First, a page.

Also, the universities weren’t reducing their tuition fees or giving out scholarships. In fact, the exact opposite happened. A lot of my friends are still back home, and this is all something we’re still struggling with. Other than that, the most critical challenge was mental health. I think this topic is sometimes very much avoided. It doesn’t remain as calm as you expect it to be when you’re doing courses for one and half years online.
I passed all my subjects with flying colours and made it to the Dean’s list. But I recall in the third semester, even though I tried hard and did well, it wasn’t as good as I expected due to my mental health at the time. Although I kept fit, I wasn’t in the proper state of mind. I kept thinking about when borders would reopen and my increasing tuition fees.
Was there anything you did to help you cope with your mental health?
I’m an extroverted person — I love making friends and getting to know more about people’s cultures, their habits, and personalities. Doing that online was difficult, so I became more active than I used to be. I texted people randomly and started talking to them, and made good friends. That’s how I found my current roommate, and there are also other friends I made who are with me here in Melbourne today.
What I found interesting was that while approaching new friends, it filled my thirst for advocacy. I was struggling mentally due to Australia’s border restrictions, and I wanted to do something for international students. I spoke to some of my seniors and campus leaders and got inspired. They even asked me to run for campus elections, which I won, even though I was offshore.
After winning, I made sure to get more media coverage about this issue at a global scale. Most people in Australia weren’t even aware that the situation was this dire for offshore students. When I told my stories, people were really inspired.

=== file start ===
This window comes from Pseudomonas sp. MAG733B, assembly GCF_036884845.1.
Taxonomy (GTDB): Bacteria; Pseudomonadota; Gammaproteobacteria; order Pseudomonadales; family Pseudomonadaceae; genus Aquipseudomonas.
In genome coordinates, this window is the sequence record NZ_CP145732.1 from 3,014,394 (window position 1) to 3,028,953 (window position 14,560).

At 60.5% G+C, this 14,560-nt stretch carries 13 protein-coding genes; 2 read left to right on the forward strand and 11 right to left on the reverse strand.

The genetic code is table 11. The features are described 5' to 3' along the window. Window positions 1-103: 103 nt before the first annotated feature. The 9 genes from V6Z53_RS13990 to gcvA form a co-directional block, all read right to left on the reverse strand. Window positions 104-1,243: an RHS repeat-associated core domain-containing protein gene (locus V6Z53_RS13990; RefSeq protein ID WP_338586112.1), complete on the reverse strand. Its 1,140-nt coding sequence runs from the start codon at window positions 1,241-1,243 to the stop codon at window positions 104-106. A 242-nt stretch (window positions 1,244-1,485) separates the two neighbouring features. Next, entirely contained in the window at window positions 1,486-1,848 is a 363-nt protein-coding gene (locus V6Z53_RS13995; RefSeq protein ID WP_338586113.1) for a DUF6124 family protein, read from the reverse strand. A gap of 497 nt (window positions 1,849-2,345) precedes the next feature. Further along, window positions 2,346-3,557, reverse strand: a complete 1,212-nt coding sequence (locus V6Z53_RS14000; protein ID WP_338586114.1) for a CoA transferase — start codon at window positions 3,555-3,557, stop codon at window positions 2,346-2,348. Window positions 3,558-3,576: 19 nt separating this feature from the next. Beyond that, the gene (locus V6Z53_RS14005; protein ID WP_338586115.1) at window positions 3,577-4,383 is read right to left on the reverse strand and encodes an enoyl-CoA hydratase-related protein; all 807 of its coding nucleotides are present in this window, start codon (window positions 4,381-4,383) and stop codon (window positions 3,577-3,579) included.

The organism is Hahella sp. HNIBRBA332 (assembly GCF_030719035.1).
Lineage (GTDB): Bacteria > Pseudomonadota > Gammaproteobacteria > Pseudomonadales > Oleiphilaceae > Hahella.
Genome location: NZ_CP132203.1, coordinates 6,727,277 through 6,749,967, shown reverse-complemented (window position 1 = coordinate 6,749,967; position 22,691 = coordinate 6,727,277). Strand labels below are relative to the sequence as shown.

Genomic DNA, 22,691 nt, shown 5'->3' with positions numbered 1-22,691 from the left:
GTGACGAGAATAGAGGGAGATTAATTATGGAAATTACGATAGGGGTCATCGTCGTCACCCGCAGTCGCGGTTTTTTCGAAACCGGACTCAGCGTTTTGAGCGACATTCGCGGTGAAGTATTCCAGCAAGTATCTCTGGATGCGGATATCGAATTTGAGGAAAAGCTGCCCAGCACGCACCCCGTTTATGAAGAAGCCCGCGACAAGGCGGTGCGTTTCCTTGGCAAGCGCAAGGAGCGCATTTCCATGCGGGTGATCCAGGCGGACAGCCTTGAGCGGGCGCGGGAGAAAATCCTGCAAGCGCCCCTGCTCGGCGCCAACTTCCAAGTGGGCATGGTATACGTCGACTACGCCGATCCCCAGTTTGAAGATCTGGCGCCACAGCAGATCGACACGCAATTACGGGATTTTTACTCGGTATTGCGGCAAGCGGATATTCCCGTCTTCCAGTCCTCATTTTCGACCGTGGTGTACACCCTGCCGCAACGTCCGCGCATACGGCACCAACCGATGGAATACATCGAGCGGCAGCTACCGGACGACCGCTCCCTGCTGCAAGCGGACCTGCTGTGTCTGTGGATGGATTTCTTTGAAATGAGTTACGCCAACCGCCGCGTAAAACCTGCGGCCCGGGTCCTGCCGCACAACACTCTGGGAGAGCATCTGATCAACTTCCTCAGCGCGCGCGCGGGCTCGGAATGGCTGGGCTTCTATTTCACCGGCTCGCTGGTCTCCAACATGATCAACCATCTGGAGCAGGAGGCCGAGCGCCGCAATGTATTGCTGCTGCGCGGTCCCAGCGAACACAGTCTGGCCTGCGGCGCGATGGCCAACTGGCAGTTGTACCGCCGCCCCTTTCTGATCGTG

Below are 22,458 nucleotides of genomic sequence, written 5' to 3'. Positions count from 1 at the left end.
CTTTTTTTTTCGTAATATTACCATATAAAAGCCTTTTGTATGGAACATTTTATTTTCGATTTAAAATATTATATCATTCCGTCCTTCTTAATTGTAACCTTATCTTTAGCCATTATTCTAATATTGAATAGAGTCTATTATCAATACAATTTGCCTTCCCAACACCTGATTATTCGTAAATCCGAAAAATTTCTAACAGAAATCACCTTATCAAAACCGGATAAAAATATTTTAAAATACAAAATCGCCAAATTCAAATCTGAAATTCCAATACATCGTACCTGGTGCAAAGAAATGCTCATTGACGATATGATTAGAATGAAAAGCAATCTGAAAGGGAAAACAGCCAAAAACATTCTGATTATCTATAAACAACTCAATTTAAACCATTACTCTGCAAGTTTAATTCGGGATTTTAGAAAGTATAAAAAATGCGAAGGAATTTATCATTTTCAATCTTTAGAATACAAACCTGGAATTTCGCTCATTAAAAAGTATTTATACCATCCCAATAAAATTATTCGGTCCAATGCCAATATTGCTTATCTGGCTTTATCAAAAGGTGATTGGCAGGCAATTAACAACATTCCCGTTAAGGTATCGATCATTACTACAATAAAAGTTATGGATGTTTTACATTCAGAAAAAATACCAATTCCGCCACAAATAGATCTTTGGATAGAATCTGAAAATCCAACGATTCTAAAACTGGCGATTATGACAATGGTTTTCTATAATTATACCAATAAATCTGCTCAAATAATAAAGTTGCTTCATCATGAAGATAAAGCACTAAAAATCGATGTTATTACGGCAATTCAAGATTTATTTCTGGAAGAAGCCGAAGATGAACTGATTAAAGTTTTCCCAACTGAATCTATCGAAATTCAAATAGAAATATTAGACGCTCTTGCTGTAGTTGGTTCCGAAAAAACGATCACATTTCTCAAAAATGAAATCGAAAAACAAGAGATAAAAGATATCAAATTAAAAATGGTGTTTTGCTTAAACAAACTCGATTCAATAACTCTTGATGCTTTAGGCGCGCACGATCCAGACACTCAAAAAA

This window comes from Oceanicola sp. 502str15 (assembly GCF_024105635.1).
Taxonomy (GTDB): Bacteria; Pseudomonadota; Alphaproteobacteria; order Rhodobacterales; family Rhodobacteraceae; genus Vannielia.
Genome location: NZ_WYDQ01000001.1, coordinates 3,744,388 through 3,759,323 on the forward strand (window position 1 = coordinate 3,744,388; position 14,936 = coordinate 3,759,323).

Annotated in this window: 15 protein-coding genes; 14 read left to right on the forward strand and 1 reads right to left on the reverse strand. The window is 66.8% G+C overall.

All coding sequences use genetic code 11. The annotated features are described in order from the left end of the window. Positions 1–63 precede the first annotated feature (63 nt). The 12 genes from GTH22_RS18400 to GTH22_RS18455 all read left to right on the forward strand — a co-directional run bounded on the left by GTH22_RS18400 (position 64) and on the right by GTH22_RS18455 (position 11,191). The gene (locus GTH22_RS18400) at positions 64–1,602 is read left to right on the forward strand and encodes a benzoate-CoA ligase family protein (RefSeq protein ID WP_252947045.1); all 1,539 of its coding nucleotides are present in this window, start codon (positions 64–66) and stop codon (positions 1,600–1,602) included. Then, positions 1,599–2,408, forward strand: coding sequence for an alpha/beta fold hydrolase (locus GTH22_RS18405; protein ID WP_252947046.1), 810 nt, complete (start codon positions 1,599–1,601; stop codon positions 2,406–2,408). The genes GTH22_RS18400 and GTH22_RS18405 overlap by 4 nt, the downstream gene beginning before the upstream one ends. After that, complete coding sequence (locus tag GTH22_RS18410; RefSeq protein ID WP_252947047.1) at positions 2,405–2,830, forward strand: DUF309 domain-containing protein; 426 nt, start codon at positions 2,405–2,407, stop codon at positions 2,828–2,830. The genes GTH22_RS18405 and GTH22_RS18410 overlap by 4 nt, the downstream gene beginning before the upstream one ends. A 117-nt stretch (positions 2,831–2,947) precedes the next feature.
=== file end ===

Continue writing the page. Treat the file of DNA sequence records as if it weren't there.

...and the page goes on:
People need to understand that there are others who rely on universities to have a better life, that it’s a lifelong dream to just get here. Some are studying in Australia with their entire life savings, leaving their families and everything they love to get a professional degree. When you get restricted from that, it hurts.
How were you able to eventually enter Australia?
I remember waking up and seeing the news that Australia was going to open its borders on Dec. 1, 2021, and we all had a ray of hope after almost two years. I got excited, started packing, and booked a flight for Dec. 9, 2021.
Then, the delay happened, so we all had to reschedule our tickets. We lost a lot of money. I didn’t need to apply for exemptions, but I needed to follow a few steps. I got my tickets, my Subclass 500 visa, and my border permits. You also need to be fully vaccinated. I arrived right after Christmas.
How are you settling in Melbourne so far?
I’ve been a Monash student for two years, but I just got my student card! I’ve had to ask juniors about the university buildings, as I didn’t know how to navigate my way on campus. Melbourne is really good – its people are friendly, and the city is very multicultural.
Now that you’re in Melbourne, what do you plan to do or achieve?
My current target is to become more active on campus, but I want to continue my advocacy for international students for all students. That’s why I’m trying to make my way through it. I’m trying to focus more on my studies and get a part-time job.
What advice would you give students who want to come to Australia?
I think it’s very important to first research about the country you’re going to and the place where you’ll study. For instance, Melbourne is basically the capital of Victoria. It’s probably almost three times the size of my own country. In the city, you’ll have the advantage of having more job opportunities, but at the same time, it’ll be more expensive.
Regional universities are easier to get into, and they are also cheaper, but there are less jobs available. You also have to consider the weather, whether you can withstand a cold climate, as it can affect your study experience.
For those who are still stranded abroad, just hold on tight. I know it feels like no one is listening. You feel isolated and alone, but things will get better eventually. Make sure to spend more time with your loved ones. It’ll be difficult to talk to your family when you’re thousands of miles away, so make every second count.